Legolas, Master Archer by Campbell White

Representation and Adaptation

In Magic: The Gathering, the places where characterization and story can be expressed are in the rules of the individual game pieces (the cards), and in the art, which is the visual portrayal of the characters and story action. This latter piece is the crux of the issue. Next to no one is complaining about his mechanical abilities in-game. They’re up in arms because his skin color isn’t strictly faithful to the text.

In the source text, Gandalf’s letter describes Aragorn as a man “tall, dark, and lean,” and the narration elsewhere describes him as having “a shaggy head of dark hair flecked with grey, and in a pale stern face a pair of keen grey eyes.” In the legendarium, Aragorn’s heritage is described as coming from lines of fair-skinned people, who long-ago intermarried with elves (and Tolkien notes in letters that this means he can’t grow facial hair).

No adaptation has been strictly faithful here! For example, beyond the significant differences in the character’s manner and motives from Tolkien’s text seen in Peter Jackson’s characterization of Aragorn (noted just above), his portrayal with a beard neglects Tolkien’s own words about his elvish heritage (cf. “The Nature of Middle-earth”). We may ask whether changing these characteristics renders a character too unfaithful: Are Tolkien’s descriptions of Aragorn’s appearance (which no adaptation seems to have followed precisely) ever necessary to the plot, or are they a secondary choice? Is anything lost by imagining Aragorn, and perhaps by extension the Numenorians, as having any other skin color but a range from light tan to pale white?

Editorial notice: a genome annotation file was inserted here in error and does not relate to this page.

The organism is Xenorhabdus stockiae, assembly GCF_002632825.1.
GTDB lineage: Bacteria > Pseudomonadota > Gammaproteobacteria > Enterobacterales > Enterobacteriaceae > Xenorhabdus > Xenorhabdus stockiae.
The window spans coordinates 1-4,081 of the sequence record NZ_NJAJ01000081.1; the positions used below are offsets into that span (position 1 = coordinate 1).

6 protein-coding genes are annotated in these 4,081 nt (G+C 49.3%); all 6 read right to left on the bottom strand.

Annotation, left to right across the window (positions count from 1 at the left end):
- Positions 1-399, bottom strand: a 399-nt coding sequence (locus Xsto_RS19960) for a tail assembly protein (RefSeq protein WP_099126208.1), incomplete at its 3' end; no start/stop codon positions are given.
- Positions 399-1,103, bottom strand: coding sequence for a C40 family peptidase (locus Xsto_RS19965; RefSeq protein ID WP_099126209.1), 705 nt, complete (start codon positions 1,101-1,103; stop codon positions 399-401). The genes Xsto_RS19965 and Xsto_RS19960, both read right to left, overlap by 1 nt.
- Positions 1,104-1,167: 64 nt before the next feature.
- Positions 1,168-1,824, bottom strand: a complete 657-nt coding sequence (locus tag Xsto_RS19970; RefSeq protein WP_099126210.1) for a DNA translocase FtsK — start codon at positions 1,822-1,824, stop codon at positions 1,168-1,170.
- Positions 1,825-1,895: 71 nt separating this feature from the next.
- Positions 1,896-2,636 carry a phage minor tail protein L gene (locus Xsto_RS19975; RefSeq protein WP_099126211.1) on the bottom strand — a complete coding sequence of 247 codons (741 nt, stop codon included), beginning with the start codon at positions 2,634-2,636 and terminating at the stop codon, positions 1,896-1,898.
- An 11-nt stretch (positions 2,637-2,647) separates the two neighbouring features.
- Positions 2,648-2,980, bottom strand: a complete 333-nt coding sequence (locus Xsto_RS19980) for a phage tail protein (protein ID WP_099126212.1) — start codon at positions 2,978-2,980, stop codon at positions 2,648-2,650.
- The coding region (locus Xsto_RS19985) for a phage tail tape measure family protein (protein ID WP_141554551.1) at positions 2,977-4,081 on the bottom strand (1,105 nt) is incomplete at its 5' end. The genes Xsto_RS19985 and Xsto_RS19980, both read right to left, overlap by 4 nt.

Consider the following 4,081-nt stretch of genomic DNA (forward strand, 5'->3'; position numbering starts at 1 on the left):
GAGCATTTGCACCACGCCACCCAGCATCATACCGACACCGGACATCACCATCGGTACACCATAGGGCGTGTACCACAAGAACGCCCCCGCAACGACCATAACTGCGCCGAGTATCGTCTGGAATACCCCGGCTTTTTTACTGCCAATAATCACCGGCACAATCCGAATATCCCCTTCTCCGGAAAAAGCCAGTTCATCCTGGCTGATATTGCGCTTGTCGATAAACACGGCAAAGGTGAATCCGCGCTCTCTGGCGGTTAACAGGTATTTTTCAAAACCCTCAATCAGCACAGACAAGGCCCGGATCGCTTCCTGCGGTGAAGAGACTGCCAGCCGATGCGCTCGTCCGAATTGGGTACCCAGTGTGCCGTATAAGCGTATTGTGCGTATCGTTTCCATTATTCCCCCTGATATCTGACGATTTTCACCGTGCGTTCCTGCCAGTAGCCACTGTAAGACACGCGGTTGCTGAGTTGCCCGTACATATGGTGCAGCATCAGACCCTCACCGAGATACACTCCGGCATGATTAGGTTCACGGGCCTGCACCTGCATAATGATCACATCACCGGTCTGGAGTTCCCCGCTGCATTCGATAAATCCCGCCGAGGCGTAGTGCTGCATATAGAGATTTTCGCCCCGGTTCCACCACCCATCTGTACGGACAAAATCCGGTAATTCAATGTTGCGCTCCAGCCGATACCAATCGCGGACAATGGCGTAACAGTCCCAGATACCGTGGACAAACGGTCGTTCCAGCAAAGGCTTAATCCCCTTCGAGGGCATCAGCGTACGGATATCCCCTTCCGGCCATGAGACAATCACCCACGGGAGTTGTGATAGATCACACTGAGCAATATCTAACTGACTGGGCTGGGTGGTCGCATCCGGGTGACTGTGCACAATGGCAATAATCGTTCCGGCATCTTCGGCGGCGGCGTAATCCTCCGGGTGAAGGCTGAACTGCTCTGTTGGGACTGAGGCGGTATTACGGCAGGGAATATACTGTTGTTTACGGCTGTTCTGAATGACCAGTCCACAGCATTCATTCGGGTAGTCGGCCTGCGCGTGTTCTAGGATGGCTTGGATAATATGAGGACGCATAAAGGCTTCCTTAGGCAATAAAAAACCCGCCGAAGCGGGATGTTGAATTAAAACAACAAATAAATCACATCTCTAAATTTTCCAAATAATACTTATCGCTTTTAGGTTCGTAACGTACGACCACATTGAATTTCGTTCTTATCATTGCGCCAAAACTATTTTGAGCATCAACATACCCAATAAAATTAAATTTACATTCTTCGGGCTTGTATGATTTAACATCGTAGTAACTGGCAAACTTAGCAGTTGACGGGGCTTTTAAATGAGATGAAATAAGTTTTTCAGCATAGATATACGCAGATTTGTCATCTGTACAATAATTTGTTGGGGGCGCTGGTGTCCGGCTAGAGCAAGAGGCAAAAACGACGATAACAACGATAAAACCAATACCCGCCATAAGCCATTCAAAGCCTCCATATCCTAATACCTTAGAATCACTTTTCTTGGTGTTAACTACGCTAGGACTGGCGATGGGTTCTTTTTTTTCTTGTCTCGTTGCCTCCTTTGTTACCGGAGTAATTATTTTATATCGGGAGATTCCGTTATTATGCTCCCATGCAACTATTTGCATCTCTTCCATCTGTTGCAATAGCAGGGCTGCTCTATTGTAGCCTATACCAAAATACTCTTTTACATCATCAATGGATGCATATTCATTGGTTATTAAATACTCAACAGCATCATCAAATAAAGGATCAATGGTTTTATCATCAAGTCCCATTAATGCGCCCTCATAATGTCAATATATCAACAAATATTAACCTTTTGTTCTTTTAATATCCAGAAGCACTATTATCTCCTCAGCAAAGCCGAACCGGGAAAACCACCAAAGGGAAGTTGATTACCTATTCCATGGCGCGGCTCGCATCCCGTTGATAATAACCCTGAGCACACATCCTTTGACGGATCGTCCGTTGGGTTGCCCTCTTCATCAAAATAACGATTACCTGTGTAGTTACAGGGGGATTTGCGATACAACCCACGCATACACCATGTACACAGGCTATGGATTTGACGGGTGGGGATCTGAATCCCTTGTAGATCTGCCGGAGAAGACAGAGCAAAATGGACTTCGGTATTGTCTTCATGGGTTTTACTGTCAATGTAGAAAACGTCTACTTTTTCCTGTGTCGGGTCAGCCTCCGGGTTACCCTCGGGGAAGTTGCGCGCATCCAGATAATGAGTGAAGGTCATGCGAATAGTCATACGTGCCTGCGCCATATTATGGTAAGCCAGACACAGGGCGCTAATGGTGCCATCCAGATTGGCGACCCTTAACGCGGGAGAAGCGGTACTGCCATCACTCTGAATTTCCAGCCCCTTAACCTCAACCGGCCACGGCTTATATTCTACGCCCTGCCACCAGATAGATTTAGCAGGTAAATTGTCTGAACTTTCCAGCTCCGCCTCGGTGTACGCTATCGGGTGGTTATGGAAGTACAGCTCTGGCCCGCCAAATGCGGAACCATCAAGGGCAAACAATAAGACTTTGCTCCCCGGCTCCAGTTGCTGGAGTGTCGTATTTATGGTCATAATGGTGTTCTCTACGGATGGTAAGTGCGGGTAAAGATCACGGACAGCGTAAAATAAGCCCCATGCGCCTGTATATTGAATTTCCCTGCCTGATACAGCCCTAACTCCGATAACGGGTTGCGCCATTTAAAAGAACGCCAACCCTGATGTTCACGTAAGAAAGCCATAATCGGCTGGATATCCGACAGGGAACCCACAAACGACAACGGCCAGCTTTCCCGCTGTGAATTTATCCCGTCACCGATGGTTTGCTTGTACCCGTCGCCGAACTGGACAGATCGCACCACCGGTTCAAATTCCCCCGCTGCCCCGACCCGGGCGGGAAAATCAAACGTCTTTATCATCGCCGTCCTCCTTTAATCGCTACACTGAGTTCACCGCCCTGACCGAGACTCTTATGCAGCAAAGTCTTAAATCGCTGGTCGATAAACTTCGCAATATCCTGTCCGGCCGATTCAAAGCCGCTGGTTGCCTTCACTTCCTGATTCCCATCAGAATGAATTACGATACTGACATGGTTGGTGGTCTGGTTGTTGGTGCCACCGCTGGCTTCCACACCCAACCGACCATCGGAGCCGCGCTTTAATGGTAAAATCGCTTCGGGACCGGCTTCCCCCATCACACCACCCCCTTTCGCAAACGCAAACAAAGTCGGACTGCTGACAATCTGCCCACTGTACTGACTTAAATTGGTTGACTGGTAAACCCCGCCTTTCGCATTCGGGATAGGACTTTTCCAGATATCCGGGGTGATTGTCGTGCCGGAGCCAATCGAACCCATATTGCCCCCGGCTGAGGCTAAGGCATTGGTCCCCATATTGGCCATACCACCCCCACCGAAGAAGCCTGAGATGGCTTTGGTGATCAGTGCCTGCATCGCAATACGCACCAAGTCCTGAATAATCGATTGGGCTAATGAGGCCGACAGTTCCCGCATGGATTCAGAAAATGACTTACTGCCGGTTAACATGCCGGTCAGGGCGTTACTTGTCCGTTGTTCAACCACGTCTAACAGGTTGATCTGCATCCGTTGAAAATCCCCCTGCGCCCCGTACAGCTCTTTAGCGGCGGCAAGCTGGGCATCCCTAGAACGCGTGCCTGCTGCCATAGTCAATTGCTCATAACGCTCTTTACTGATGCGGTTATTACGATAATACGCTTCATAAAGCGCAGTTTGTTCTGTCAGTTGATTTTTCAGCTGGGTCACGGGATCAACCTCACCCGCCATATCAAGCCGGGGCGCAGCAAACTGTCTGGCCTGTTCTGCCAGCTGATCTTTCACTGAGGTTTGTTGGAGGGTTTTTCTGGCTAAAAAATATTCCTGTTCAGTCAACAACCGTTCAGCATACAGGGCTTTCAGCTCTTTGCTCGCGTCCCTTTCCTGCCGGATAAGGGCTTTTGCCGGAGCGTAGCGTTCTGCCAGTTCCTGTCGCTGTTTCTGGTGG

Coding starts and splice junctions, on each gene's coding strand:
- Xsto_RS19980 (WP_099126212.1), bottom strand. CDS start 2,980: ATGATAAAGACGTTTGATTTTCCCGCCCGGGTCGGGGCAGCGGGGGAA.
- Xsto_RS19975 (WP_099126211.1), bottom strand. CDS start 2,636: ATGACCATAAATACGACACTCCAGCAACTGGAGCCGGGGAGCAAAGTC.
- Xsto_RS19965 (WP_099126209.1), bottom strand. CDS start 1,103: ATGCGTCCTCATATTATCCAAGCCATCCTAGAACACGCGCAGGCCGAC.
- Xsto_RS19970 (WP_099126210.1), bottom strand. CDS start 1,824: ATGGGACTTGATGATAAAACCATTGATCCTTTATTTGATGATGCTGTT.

Aragorn and Arwen, Wed by Magali Villaneuve

Ultimately, the story remains intact, as does the spirit of the characters—a king long forgotten returns to lead an army to hold back the darkness, and while miles away, the humblest of countryfolk undertake a task of great bravery. Making Aragorn appear to be of African descent, or Legolas East Asian (places, of course, that don’t exist in Middle-earth, even if they may have in-world analogs) is an adaptation that doesn’t change the story or the personality traits of the characters (unlike the popular characterization of Aragorn in Peter Jackson’s films). And lest we forget, stories—especially influential stories like The Lord of the Rings, which are very nearly the “myths” Tolkien aspired to create—get retold and changed in the retelling all the time.

What we lose in changing a major character’s skin color is perhaps an intended likeness between the author’s description and between European physical characteristics that say something about the milieu in which the author would like his story to be received; that is, as he wrote of it, an English story “bound up with the tongue and soil” of England as he knew it in the first half of the 20th century, and as he had read about and imagined it existing prior.  Despite the fact that Tolkien’s England was a multiracial England, it is nevertheless likely that his own imagination focused on his fictional analogs to angles, saxons, Danes, and Celts—the people groups with which he was most linguistically familiar.

So how would Tolkien come down on the question of adaptation by way of changing the ethnic appearance of his characters? When we ask this question, we are really asking about whether Tolkien would today consider those racial analogs I mention just above essential to the character of the story, or whether he would appreciate retellings of the myth that adapted to their context over time, and were inclusive of the peoples of England in the 2020s, or in the case of Magic, the United States in the 2020s.

But how much weight should that question even carry? Tolkien’s portrayal of races is centered in his early 20th century, eurocentric, anglocentric worldview, which can and has been criticized (cf. Christine Chism’s article in The J.R.R. Tolkien Encyclopedia, 2006). This criticism of the moral standing of Tolkien’s racial views (either in his own context or in ours) helps us to see that whether we imagine Tolkien would be on board with any given adaptation doesn’t ultimately answer whether an adaptation is a good adaptation or whether it should be done. Authorial intent matters deeply to the meaning of the story, but it is far from the only determining factor in what the story means to its readers over time, or what it means to tell that story in other media.